We who preach the gospel must not think of ourselves as public relations agents sent to establish good will between Christ and the world. We must not imagine ourselves commissioned to make Christ acceptable to big business, the press, the world of sports or modern education. We are not diplomats but prophets, and our message is not a compromise but an ultimatum. A.W. Tozer

Saturday, March 21, 2009

Beware of Christian Book Stores

I have often said that Christian book stores are minefields of apostasy and heresy. There seems to be more aberrant stuff than good doctrine on the shelves. I came across an excellent article that discusses this very issue, and I am recommending that you check it out. It will be very good for you. http://www.renewamerica.us/columns/mwest/090319

4 comments:

Marie said...

Needless to say, I agree with the article. I was thinking of this mess a couple of weeks ago when I visited the local Christian bookstore, looking for a reasonably doctrinally-correct Easter book for my 5-year-old (after returning Maier's "The First Easter" to CBD). I also wanted to find some invitations for my daughter's believer's baptism next month.

I became increasingly irritated while in the store. Since you've just given me opportunity to air my beef, beef I will.

First off, the first thing you see when entering the store was the Easter/First Communion display, which was covered with Catholic "kitch". I think one of John Piper's books was on the Easter rack, but that was about it. All kinds of crucifixes and Precious Moments figurines.

Moving towards stationery, I had to pass the overpriced T-shirts that present the "Gospel message" by redcing Jesus Christ to a brand name. Pet peeve of mine. Salvation is more serious than Pepsi. Oh well. Briefly considering a multi-colored Ichthus necktie for my husband (NOT), then checked for baptism invites.

Again, overwhelmed by all kinds of Catholic invites and congratulatory cards - First Communion; Confirmation (which, last I checked, weren't even in the Bible); was told they don't carry baptism invites. The dude helpfully offered me some "inspirational" cards that were blank inside. They had Joyce Meyer quotes on the front. I declined.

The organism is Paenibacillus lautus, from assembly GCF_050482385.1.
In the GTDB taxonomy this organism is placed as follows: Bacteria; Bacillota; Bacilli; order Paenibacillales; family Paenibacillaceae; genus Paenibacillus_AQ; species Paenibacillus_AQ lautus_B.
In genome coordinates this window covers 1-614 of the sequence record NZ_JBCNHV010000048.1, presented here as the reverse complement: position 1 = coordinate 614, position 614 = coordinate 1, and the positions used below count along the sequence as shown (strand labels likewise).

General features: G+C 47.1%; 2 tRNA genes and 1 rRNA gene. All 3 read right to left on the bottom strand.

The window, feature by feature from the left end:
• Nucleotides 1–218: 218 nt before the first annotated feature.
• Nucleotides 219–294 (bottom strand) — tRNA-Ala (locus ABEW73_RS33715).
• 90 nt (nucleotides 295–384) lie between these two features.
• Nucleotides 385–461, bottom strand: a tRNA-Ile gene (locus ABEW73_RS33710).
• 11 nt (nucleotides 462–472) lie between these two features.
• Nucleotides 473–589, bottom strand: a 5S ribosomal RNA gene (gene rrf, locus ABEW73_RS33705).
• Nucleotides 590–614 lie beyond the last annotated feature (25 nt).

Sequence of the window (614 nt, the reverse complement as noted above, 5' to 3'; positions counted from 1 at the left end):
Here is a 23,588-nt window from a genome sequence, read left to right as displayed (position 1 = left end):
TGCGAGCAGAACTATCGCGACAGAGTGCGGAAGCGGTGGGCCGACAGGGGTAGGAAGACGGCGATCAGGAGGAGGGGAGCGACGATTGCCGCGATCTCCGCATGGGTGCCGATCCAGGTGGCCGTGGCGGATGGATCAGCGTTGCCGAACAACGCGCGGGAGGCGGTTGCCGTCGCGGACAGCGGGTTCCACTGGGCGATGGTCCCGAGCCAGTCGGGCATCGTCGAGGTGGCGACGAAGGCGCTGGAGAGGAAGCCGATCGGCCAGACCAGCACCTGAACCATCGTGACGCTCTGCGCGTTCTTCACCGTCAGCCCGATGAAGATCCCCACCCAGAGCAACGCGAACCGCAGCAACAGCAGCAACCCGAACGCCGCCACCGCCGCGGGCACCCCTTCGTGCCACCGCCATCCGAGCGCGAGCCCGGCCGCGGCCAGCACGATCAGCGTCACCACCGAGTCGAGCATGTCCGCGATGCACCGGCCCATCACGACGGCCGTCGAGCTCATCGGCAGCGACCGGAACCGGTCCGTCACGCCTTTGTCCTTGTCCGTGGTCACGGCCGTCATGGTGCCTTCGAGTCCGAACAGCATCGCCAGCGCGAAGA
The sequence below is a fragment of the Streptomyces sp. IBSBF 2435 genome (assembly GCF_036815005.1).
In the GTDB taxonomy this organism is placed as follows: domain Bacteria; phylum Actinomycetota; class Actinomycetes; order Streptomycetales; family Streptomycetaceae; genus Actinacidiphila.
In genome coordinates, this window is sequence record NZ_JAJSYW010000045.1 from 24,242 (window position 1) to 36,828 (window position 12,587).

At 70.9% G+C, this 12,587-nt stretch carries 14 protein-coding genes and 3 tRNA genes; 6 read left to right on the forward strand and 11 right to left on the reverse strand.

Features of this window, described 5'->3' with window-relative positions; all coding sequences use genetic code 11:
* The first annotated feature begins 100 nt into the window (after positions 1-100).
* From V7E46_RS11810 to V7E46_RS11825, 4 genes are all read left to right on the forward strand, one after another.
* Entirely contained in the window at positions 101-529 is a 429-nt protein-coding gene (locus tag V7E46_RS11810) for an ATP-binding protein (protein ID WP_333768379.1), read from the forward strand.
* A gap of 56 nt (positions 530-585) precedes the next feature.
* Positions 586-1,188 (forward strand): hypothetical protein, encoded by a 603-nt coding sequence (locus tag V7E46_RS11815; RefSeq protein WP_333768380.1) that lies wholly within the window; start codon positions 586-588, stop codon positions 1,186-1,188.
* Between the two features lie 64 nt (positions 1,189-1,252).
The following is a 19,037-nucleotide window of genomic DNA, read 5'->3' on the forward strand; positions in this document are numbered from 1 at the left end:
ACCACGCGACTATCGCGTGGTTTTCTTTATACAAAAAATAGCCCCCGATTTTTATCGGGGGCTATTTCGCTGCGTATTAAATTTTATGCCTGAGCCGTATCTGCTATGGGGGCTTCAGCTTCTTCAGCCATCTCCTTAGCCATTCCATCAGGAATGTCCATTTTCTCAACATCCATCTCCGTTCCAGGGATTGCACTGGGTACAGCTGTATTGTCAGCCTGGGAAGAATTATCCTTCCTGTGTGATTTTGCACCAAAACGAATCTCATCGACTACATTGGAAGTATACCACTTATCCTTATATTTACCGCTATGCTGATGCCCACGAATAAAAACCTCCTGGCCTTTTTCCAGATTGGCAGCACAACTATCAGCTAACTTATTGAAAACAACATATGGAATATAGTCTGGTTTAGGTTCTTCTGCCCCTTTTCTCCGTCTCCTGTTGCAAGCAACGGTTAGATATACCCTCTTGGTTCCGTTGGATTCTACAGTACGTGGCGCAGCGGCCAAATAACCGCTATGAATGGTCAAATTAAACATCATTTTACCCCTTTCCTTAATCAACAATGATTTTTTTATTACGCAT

Now we get to the juvenile section; lots o' Bibleman and Veggie Tales toys (I like Veggie Tales; not knockin' them); but this is a bookstore, is it not? There was one shelf of kids' books, Bibles on one side and everything else on the other. The selection was so small they weren't even grouped by subject or author. Many of them were fine children's literature, like the Little House books, but strictly speaking, were not Christian books. I was looking for "Peter's First Easter", but naturally they didn't have it. There were a couple of kids' Easter books. I caught mistakes in both of them, and finally settled on "Little Colt's Palm Sunday", a sweet tale told from the perspective of a donkey. (Hey, you can't go wrong with that).

By this time I'm getting frustrated and Natalia had to go to the bathroom. Our women's ministry team is getting together next Saturday to select the Bible studies we will do for all of next year and is looking for suggestions, so I thought to peruse a few. The first one I saw on a center rack was by the New Age-y Eugene Peterson. Facing him on the display was everybody's favorite prosperity-Word-Faith-modulist, T.D. Jakes. This guy has heresy coming out of his ears. I left before checking to see how many other false teachers this "Christian" bookstore stocks.

The store boasts a sizable music collection, which is good, I suppose...although relatively little of it was devoted to what most would consider worship music. My daughter likes some of the newer CCM groups, and while I don't mind her listening to them, I haven't really noticed any marked difference between them and the secular pop groups. (Jump 5, for instance, billed itself as a Christian group. The CD she has of theirs doesn't mention God once, in 14 tracks. Oh well. At least there's no swearing or inappropriate content, right?)

Christian bookstores are minefields. There's so much unsound material by false teachers and "fluff" it's relatively difficult to find anything solid. I guess old dead writers like Whitefield and Spurgeon just don't sell as well as this other....stuff.

Glenn E. Chatfield said...

Sounds like a Zondervan Family Christian Bookstore to me. Don't forget as you come in the door you have the blasphemous, heretical best-seller "The Shack" staring at you! And on the Bible shelf you will certainly find the aberrational and heretical "Dake Study Bible."

I can't be in one of these stores for five minutes and my anger is riled to the boiling point. My wifes says I shouldn't go in them because they just get me upset. Oh, well, the last time I went is was to get a cover for my new "Apologetics Study Bible." It's rare when I go for books, because I have most of the good ones they stock - which aren't many!

Glenn E. Chatfield said...

A commenter I will identify as "Ed D." has a link on his name that takes you to his site. His site is pro-evolution and anti-Christian so I am not posting his comment with the link. However, I would like to answer his comment so I am quoting him here:

"It is these stores that carry intelligent design and creationism books, too. You're right, they're blasphemous."

Since these books are part of the worldview of the Christian faith, they are not blasphemous (although there are some promoting Hugh Ross' idea of "progressive creation" that are compromising with evolution and even have heretical ideas - these are blasphemous in my opinion.)

4simpsons said...

Hmmmm . . . Bible lessons from Ed D. . . . I'm skeptical.

The concept of creation in the Bible is blasphemous?!